Water ice glaciers spotted on Mars
NASA scientists find what they believe are huge water ice glaciers sitting just beneath the Martian surface.
The Mars Reconnaissance Orbiter has detected what NASA scientists believe are huge glaciers of water ice lying beneath a layer of rocky debris.
The finding is significant because it helps scientists better understand a feature of the Martian surface that has puzzled them for decades. In the 1970s, the Viking orbiters sent back images that showed what have been dubbed "aprons," or large, gently sloping deposits of debris situated at the base of tall geographic formations like cliffs. Several theories for what created these aprons have been posed over the years. This research indicates that what's just beneath that debris is of much greater interest.
To investigate the planet's surface, the MRO spacecraft uses a radar instrument, donated for the project by the Italian Space Agency, that can penetrate the Martian ground. The instrument detected radio waves bouncing off a layer of material beneath the surface that were consistent with what is found in areas covered with water ice glaciers.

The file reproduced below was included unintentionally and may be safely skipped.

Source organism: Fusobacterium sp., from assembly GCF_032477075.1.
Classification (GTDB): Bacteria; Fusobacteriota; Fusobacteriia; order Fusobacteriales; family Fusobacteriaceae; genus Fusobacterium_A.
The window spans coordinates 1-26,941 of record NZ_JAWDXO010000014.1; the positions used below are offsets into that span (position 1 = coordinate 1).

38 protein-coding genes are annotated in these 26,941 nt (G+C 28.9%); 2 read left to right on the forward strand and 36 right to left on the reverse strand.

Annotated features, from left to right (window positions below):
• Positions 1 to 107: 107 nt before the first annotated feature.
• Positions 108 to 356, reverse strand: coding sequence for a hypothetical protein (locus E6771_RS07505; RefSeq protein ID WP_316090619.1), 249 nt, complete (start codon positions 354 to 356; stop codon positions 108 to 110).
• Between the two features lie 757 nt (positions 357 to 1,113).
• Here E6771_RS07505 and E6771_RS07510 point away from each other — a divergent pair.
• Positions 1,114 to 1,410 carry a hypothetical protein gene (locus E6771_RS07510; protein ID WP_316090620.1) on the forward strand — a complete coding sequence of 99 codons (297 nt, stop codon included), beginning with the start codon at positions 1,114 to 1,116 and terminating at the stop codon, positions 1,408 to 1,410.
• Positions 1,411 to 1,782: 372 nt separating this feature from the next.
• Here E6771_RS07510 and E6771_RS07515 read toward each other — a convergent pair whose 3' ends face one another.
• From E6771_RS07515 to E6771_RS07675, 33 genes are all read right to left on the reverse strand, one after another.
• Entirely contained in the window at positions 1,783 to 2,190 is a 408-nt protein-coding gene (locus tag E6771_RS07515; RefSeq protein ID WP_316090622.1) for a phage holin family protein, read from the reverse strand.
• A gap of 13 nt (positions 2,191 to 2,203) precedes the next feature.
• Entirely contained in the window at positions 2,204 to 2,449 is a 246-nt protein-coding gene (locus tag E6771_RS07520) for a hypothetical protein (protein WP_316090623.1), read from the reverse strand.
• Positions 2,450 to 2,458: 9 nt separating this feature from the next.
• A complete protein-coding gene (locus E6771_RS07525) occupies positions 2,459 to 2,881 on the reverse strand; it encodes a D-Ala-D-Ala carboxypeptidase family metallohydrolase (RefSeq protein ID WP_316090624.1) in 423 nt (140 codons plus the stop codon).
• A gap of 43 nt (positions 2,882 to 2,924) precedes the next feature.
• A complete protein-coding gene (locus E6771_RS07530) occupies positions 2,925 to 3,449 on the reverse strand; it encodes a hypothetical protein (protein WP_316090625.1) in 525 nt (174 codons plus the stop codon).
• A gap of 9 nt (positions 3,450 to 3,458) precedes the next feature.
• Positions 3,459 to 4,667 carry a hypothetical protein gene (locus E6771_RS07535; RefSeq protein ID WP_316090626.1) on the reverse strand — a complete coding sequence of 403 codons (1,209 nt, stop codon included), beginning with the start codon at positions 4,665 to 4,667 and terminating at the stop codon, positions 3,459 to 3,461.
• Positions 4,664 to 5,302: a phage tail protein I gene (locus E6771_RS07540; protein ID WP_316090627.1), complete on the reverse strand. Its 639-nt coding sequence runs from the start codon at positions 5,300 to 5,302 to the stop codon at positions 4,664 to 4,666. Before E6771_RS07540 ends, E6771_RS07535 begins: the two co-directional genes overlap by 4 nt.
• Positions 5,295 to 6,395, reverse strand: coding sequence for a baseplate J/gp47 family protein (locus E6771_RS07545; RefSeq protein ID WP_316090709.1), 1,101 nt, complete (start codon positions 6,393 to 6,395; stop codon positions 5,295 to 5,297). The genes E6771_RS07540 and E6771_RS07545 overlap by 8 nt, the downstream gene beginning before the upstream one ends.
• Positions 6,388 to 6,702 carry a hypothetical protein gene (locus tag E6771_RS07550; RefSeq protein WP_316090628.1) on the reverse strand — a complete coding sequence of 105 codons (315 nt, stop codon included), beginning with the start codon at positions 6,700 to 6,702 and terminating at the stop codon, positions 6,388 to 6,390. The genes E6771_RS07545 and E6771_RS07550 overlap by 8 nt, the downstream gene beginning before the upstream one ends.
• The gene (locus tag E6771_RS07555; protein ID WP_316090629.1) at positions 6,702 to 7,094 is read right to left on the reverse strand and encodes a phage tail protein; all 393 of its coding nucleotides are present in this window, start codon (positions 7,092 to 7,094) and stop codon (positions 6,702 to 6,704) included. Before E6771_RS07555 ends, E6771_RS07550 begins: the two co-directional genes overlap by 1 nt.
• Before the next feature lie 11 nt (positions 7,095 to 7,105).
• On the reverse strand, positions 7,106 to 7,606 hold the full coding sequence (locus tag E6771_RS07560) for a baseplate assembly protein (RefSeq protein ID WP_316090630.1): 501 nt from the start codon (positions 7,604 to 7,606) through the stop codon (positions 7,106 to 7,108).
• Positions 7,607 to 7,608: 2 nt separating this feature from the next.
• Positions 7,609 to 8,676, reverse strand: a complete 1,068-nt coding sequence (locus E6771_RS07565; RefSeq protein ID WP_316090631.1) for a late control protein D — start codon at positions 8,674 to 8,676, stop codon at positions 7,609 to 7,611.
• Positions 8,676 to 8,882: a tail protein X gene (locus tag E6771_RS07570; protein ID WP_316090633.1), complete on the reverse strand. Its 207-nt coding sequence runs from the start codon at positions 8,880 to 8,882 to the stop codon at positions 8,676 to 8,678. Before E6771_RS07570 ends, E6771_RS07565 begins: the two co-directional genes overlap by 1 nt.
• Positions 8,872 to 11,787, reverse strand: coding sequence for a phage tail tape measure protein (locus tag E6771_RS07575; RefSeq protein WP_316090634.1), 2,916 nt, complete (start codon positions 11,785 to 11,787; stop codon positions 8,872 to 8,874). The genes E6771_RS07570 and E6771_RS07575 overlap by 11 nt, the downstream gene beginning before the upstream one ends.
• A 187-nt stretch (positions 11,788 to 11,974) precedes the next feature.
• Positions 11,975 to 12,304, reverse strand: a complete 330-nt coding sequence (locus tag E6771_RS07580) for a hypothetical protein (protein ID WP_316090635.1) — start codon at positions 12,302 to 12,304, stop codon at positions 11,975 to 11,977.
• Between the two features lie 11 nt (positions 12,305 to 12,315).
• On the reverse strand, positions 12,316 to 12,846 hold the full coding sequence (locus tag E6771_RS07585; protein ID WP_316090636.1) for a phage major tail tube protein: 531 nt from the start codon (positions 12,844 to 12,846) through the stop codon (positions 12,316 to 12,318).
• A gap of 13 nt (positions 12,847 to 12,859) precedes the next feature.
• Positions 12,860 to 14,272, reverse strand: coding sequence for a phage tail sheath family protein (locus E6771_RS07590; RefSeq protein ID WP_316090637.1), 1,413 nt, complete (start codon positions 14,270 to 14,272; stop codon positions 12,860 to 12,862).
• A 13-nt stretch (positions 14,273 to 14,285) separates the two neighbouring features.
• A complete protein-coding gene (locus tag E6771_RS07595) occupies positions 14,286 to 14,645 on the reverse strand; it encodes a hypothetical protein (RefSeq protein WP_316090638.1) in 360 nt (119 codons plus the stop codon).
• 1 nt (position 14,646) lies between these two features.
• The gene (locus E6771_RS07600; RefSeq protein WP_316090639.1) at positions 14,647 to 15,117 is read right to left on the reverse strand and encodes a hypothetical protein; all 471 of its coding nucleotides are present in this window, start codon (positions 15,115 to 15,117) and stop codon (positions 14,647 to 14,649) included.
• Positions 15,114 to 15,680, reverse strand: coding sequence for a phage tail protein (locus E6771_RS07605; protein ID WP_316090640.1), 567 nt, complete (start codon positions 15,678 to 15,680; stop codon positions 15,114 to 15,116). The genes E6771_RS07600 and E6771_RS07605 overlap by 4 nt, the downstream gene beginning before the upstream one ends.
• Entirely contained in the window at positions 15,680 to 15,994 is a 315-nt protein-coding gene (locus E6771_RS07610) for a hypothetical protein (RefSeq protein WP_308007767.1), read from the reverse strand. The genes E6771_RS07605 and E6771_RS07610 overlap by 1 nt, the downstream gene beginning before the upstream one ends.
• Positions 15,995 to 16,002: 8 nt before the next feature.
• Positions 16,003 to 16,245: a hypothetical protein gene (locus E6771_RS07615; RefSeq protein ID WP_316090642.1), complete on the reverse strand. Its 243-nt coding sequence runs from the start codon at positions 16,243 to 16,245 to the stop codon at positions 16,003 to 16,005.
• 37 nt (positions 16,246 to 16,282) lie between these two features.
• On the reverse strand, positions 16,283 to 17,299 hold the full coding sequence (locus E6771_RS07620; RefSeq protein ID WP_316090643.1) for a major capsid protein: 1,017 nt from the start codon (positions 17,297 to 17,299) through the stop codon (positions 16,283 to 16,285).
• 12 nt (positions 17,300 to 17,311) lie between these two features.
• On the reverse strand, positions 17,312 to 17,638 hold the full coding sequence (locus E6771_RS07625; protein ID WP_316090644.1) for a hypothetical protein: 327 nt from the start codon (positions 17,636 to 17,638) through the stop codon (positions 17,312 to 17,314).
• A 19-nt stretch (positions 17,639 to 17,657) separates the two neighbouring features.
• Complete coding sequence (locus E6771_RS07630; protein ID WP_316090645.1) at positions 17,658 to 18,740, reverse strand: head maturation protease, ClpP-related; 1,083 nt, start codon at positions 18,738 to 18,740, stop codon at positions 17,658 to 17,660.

One of the things that makes the glaciers so interesting is their location. They're in the middle latitudes, far from the planet's polar caps where other signs of water ice have been discovered. The glaciers observed in this study are in the southern hemisphere, but similar features have been spotted in the same latitude bands in the northern hemisphere. That led researchers to believe that, however the glaciers got there, they're the result of a climate-based phenomenon.
And they're big, too. The glaciers reach for dozens of miles. One is three times larger than the city of Los Angeles and is up to a half-mile thick.
"Altogether, these glaciers almost certainly represent the largest reservoir of water ice on Mars that is not in the polar caps," lead author John W. Holt, of the University of Texas at Austin, said in a report.
The findings will be reported in Friday's edition of the journal Science.